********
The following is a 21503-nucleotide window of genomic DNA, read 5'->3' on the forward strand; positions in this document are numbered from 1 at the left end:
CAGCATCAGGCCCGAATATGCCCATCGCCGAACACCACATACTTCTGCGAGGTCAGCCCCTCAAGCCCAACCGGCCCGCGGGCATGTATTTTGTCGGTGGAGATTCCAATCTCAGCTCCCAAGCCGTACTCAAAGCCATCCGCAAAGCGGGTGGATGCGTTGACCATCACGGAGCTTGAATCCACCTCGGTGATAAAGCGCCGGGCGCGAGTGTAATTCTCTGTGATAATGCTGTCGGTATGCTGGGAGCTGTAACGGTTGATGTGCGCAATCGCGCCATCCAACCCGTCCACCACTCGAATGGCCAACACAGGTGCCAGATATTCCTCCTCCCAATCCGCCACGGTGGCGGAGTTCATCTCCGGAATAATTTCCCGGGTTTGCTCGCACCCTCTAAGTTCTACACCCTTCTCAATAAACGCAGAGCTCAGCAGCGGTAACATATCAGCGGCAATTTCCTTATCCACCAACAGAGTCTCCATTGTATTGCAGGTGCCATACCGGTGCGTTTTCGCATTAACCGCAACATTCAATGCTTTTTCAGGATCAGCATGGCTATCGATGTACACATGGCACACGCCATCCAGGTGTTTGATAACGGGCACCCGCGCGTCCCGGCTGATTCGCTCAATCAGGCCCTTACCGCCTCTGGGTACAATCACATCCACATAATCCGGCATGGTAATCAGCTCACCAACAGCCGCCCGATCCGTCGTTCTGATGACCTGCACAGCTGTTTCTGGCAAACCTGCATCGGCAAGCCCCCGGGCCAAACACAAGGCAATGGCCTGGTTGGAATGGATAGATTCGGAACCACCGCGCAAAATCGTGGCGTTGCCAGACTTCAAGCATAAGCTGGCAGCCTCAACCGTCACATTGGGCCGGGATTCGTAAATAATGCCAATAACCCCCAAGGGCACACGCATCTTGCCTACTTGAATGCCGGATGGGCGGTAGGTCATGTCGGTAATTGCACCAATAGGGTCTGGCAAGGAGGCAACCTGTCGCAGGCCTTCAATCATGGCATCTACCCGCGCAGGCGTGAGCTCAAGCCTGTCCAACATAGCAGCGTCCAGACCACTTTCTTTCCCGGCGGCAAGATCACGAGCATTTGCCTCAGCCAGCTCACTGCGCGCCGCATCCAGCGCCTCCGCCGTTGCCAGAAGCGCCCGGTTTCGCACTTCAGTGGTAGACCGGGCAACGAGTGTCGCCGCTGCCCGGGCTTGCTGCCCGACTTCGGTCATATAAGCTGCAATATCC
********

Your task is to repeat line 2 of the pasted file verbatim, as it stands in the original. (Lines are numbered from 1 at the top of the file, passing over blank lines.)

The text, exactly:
CAGCATCAGGCCCGAATATGCCCATCGCCGAACACCACATACTTCTGCGAGGTCAGCCCCTCAAGCCCAACCGGCCCGCGGGCATGTATTTTGTCGGTGGAGATTCCAATCTCAGCTCCCAAGCCGTACTCAAAGCCATCCGCAAAGCGGGTGGATGCGTTGACCATCACGGAGCTTGAATCCACCTCGGTGATAAAGCGCCGGGCGCGAGTGTAATTCTCTGTGATAATGCTGTCGGTATGCTGGGAGCTGTAACGGTTGATGTGCGCAATCGCGCCATCCAACCCGTCCACCACTCGAATGGCCAACACAGGTGCCAGATATTCCTCCTCCCAATCCGCCACGGTGGCGGAGTTCATCTCCGGAATAATTTCCCGGGTTTGCTCGCACCCTCTAAGTTCTACACCCTTCTCAATAAACGCAGAGCTCAGCAGCGGTAACATATCAGCGGCAATTTCCTTATCCACCAACAGAGTCTCCATTGTATTGCAGGTGCCATACCGGTGCGTTTTCGCATTAACCGCAACATTCAATGCTTTTTCAGGATCAGCATGGCTATCGATGTACACATGGCACACGCCATCCAGGTGTTTGATAACGGGCACCCGCGCGTCCCGGCTGATTCGCTCAATCAGGCCCTTACCGCCTCTGGGTACAATCACATCCACATAATCCGGCATGGTAATCAGCTCACCAACAGCCGCCCGATCCGTCGTTCTGATGACCTGCACAGCTGTTTCTGGCAAACCTGCATCGGCAAGCCCCCGGGCCAAACACAAGGCAATGGCCTGGTTGGAATGGATAGATTCGGAACCACCGCGCAAAATCGTGGCGTTGCCAGACTTCAAGCATAAGCTGGCAGCCTCAACCGTCACATTGGGCCGGGATTCGTAAATAATGCCAATAACCCCCAAGGGCACACGCATCTTGCCTACTTGAATGCCGGATGGGCGGTAGGTCATGTCGGTAATTGCACCAATAGGGTCTGGCAAGGAGGCAACCTGTCGCAGGCCTTCAATCATGGCATCTACCCGCGCAGGCGTGAGCTCAAGCCTGTCCAACATAGCAGCGTCCAGACCACTTTCTTTCCCGGCGGCAAGATCACGAGCATTTGCCTCAGCCAGCTCACTGCGCGCCGCATCCAGCGCCTCCGCCGTTGCCAGAAGCGCCCGGTTTCGCACTTCAGTGGTAGACCGGGCAACGAGTGTCGCCGCTGCCCGGGCTTGCTGCCCGACTTCGGTCATATAAGCTGCAATATCC